Wednesday, August 6, 2014

The Meaning of Motherhood: Babies and Breastfeeding and Hollywood's Top Fashion Accessories

Early motherhood seems to be the "thing" to do now. With some of our most popular and loved starlets either preggers or recently giving birth, mommyhood has made a huge leap from the message boards and play groups into the covetable spots on the covers of the glossies.


The latest is Olivia Wilde in Glamour who is seen openly breast feeding (in a couture dress) her naked son while they sit in a diner booth. Now, I'm not saying anything against Olivia as a mom. I'm sure she's great. She seems pretty grounded. In fact this is probably the most I will say on her in this entire piece. 

What I will say is that the picture's portrayal of a completely unrealistic experience of motherhood is dizzying. I know magazines are supposed to be offering a form of escapism, but these moments are are becoming the expectation and not the exception, and this isn't the only over glammed mommy moments we are bombarded by.

I feel 2 different ways about it:
1) Its great that people are finally more relaxed about the motherhood. 

I am thrilled that the often forgotten, often taken for granted position of mom is having a moment in the spotlight. Motherhood is a beautiful and forever life altering experience and moms deserve some glitter and glamour for all they do! I am not currently a mom, but the vast majority of my personal heroes are. There are few selfless and resourceful people as moms.

2) It's awful that motherhood is becoming overly glamorized. 

When people expect you, as a pregnant woman, to give birth, snap back to your pre-baby body without even the slightest stretch mark, to get full nights of sleep, do mommy and me yoga in matching outfits with never less than a peaceful perfect moment, there is something wrong.

Things like breast feeding, luxury diaper bags, and pre baby bodies get obsessed over while the real issues like "am I doing what is needed for my baby?" get forgotten.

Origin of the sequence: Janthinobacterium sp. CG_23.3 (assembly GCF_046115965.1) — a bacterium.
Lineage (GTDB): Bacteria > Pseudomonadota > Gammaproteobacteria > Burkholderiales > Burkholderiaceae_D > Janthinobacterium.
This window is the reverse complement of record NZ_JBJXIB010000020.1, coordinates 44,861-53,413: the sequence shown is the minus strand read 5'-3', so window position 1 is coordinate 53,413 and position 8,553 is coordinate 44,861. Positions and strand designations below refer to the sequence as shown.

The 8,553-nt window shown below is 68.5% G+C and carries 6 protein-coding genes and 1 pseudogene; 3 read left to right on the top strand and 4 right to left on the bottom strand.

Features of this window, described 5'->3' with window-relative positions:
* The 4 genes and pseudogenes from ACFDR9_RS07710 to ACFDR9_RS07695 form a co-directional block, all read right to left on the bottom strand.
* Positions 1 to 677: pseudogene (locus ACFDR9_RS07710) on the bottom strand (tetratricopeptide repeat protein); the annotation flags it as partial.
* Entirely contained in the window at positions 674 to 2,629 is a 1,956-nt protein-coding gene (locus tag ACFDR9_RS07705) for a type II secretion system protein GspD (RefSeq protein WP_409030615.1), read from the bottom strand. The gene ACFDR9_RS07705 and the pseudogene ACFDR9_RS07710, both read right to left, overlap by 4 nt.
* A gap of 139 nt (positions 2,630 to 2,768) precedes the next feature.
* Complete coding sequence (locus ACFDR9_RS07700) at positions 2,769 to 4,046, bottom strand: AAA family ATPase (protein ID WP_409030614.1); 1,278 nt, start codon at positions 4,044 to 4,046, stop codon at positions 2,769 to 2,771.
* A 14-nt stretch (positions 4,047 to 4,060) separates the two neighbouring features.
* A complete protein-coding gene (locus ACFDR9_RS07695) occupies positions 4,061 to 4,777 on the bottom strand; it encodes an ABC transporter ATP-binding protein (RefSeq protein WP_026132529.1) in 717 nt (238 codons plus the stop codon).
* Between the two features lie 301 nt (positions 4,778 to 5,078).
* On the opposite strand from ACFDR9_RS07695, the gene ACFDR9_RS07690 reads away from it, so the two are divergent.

On the subject of boobie feeding: What if you can't breast feed, or in my own personal case, don't want to? What if your baby won't take to you? What if you've tried, but it's just not working, for you or your kid? Is it such a sin to, God forbid, bottle feed? Does that make you a bad mom? Should the breast feeding baby nazis come and take your kid from you to raise on their boobie milking farm while you get mommy shamed across social media?

Charlotte Alter of TIME said about the Wilde interview, "It’s worth noting that it’s much easier to breastfeed if you’re a well-paid actress, but much harder for working moms in low-income jobs to get clean places to pump milk and the time off work to do it." Here here for a realistic perspective point.

But is the problem deeper than just the breast feeding? Elisa Albert, also of TIME says "The problem is that everyone wants to be an authority on how women’s bodies are used, and it doesn’t take much more than a cursory glance at history to see what ridiculously repetitious, needless harm has come from that." Everyone has an opinion on how to do it, meaning there must be multiple ways of being a mom, probably as many as there are mommies. And that should be okay.

In a perfect Pinterest princess society, it's hard to be Melanie Misstep. It's hard to admit when you're overwhelmed and under rested. Its hard to give up on trying to nurse, even when it's the right thing for both you and your baby. It's so hard to go back to work or school and have to hand this small person who, up until this moment was connected to you, to a caretaker and turn to go try and make a living when all you can think about is getting back to that tiny life that is the biggest thing in your world.

I applaud the real moms; the ones who wake up (whether the sun is up or not) to tend to the cries to these small and fragile beings they have been gifted with; the ones who do what's best for their kid, even if it means going against what all the fashion mags and the over glamorizations of motherhood currently say; the ones who are in constant and consistent sacrifice attending classes, kissing boo-boos, fighting night terrors, and boldly facing the intense criticism (and competition) our society attempts to slather upon them. Whether you're out working or staying at home, I applaud you.

Motherhood is sacred. It's a gift. Being able to create, grow, and maintain this little person's life, that is a privelege, and it should be treated as a treasure, not a trend.